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Today's News

  • Grand Jury indicts local bookkeeper

    An office manager, who kept the books for Jemez Physical Therapy in Los Alamos, was indicted on embezzlement and tax fraud charges by a grand jury in Santa Fe Friday.

    Rebecca Serrano, 46, of Espanola is accused of pilfering about $80,000 over a period of years from the practice at 2101 Trinity Dr.

    Serrano faces four counts of embezzlement and four counts of tax evasion. Because she is accused of embezzling in excess of $20,000, the charges escalate to second-degree felonies. The four tax evasion charges lodged against Serrano are fourth-degree felonies.

  • News minute
  • Albuquerque boy wins math contest; LA student also on national competition roster

    ALBUQUERQUE, N.M. (AP) — A 13-year-old Albuquerque boy beat out 121 other math whizzes from across the state at the annual Mathcounts competition. An eighth grade student from Los Alamos also earned a spot at the national competition.

    Andy Chen, an eighth-grader at Albuquerque Academy, won the contest Saturday and will now head to the national Mathcounts competition.

    The nationwide competition will be held in May in Washington, D.C., and it'll be Chen's fourth time competing there.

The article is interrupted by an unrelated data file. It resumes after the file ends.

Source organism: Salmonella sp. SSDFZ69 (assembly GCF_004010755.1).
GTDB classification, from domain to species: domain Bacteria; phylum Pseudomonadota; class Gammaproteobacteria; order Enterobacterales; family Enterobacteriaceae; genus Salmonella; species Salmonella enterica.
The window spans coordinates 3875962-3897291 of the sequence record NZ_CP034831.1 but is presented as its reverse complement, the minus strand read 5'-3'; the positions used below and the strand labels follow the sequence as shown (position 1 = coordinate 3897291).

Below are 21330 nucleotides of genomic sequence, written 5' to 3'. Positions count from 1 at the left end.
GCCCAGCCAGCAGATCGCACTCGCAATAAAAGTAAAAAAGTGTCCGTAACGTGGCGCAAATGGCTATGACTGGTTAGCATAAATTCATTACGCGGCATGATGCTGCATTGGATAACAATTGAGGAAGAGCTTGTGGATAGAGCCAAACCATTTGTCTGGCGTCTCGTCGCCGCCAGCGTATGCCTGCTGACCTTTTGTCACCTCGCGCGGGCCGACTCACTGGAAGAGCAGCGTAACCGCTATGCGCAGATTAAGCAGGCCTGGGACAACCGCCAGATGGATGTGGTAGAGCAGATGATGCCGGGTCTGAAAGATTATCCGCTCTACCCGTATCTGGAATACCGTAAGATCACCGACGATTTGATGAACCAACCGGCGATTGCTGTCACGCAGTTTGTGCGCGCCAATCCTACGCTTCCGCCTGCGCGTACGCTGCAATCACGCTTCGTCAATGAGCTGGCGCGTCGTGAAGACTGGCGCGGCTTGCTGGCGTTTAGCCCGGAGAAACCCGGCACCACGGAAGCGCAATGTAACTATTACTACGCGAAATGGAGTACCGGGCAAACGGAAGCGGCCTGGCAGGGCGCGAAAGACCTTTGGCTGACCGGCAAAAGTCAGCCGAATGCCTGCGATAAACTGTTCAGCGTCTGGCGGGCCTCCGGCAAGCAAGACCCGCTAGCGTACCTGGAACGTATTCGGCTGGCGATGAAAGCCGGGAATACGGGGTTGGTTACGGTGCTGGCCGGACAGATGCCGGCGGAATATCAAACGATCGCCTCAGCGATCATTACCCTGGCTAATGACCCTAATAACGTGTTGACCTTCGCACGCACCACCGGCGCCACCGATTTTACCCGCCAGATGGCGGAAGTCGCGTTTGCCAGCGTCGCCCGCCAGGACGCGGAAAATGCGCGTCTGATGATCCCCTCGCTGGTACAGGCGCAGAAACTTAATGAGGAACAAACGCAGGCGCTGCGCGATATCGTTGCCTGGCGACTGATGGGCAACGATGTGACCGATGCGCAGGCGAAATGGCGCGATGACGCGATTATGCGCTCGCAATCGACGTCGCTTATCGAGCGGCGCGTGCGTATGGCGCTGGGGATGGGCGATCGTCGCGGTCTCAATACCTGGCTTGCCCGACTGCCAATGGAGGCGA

Chen ranked 26th at nationals last year in Orlando, Fla., and says he's looking forward to going again.

  • Obama to lay out his case on Libya to nation--video extra

    WASHINGTON (AP) — President Barack Obama is offering Congress and an anxious public his first detailed accounting of his rationale for U.S. military involvement in Libya and perhaps an answer to the burning question: What's next?

    His speech, set for 7:30 p.m. EDT Monday, comes after the administration scored an important diplomatic victory. NATO ambassadors on Sunday approved a plan for the alliance to assume from the U.S. command all aerial operations, including ground attacks.

    That will help Obama assure the nation he can deliver on his promise that the United States will be a partner in the military action against Libya, but not from the driver's seat. Bickering among NATO members delayed the process.

  • More radioactive water spills at Japan nuke plant--see video

    TOKYO (AP) — Workers discovered new pools of radioactive water leaking from Japan's crippled nuclear complex, officials said Monday, as emergency crews struggled to pump out hundreds of tons of contaminated water and bring the plant back under control.

    Officials believe the contaminated water has sent radioactivity levels soaring at the coastal complex and caused more radiation to seep into soil and seawater. Crews also found traces of plutonium in the soil outside of the complex on Monday, but officials insisted there was no threat to public health.

  • Unthinkable foursome heading to Houston

    Even in the unpredictable, anything-goes world of March Madness, this is a Final Four nobody saw coming.

    Kentucky, Connecticut, Butler and Virginia Commonwealth — the improbable, the implausible, the unthinkable and the downright unimaginable.